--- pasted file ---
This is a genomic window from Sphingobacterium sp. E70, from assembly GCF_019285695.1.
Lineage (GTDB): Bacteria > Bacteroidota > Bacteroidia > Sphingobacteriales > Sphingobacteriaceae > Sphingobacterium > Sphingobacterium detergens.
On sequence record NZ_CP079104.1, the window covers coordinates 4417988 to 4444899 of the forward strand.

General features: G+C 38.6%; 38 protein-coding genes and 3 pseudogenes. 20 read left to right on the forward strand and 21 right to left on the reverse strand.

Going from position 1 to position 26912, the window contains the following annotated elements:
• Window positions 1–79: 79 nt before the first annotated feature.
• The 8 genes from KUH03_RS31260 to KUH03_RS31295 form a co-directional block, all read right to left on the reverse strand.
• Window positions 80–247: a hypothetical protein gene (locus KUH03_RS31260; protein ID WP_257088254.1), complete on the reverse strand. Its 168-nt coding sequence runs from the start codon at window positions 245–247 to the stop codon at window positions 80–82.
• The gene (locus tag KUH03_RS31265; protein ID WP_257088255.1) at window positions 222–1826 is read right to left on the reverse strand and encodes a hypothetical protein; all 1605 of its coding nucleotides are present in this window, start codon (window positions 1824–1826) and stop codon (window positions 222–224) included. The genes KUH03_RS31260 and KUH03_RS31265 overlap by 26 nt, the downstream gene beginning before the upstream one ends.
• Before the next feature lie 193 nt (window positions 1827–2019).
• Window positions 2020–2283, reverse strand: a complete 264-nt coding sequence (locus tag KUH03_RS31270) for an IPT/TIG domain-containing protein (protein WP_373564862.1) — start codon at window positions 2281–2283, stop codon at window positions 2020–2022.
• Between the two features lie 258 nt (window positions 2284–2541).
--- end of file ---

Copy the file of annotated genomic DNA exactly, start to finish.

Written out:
This is a genomic window from Sphingobacterium sp. E70, from assembly GCF_019285695.1.
Lineage (GTDB): Bacteria > Bacteroidota > Bacteroidia > Sphingobacteriales > Sphingobacteriaceae > Sphingobacterium > Sphingobacterium detergens.
On sequence record NZ_CP079104.1, the window covers coordinates 4417988 to 4444899 of the forward strand.

General features: G+C 38.6%; 38 protein-coding genes and 3 pseudogenes. 20 read left to right on the forward strand and 21 right to left on the reverse strand.

Going from position 1 to position 26912, the window contains the following annotated elements:
• Window positions 1–79: 79 nt before the first annotated feature.
• The 8 genes from KUH03_RS31260 to KUH03_RS31295 form a co-directional block, all read right to left on the reverse strand.
• Window positions 80–247: a hypothetical protein gene (locus KUH03_RS31260; protein ID WP_257088254.1), complete on the reverse strand. Its 168-nt coding sequence runs from the start codon at window positions 245–247 to the stop codon at window positions 80–82.
• The gene (locus tag KUH03_RS31265; protein ID WP_257088255.1) at window positions 222–1826 is read right to left on the reverse strand and encodes a hypothetical protein; all 1605 of its coding nucleotides are present in this window, start codon (window positions 1824–1826) and stop codon (window positions 222–224) included. The genes KUH03_RS31260 and KUH03_RS31265 overlap by 26 nt, the downstream gene beginning before the upstream one ends.
• Before the next feature lie 193 nt (window positions 1827–2019).
• Window positions 2020–2283, reverse strand: a complete 264-nt coding sequence (locus tag KUH03_RS31270) for an IPT/TIG domain-containing protein (protein WP_373564862.1) — start codon at window positions 2281–2283, stop codon at window positions 2020–2022.
• Between the two features lie 258 nt (window positions 2284–2541).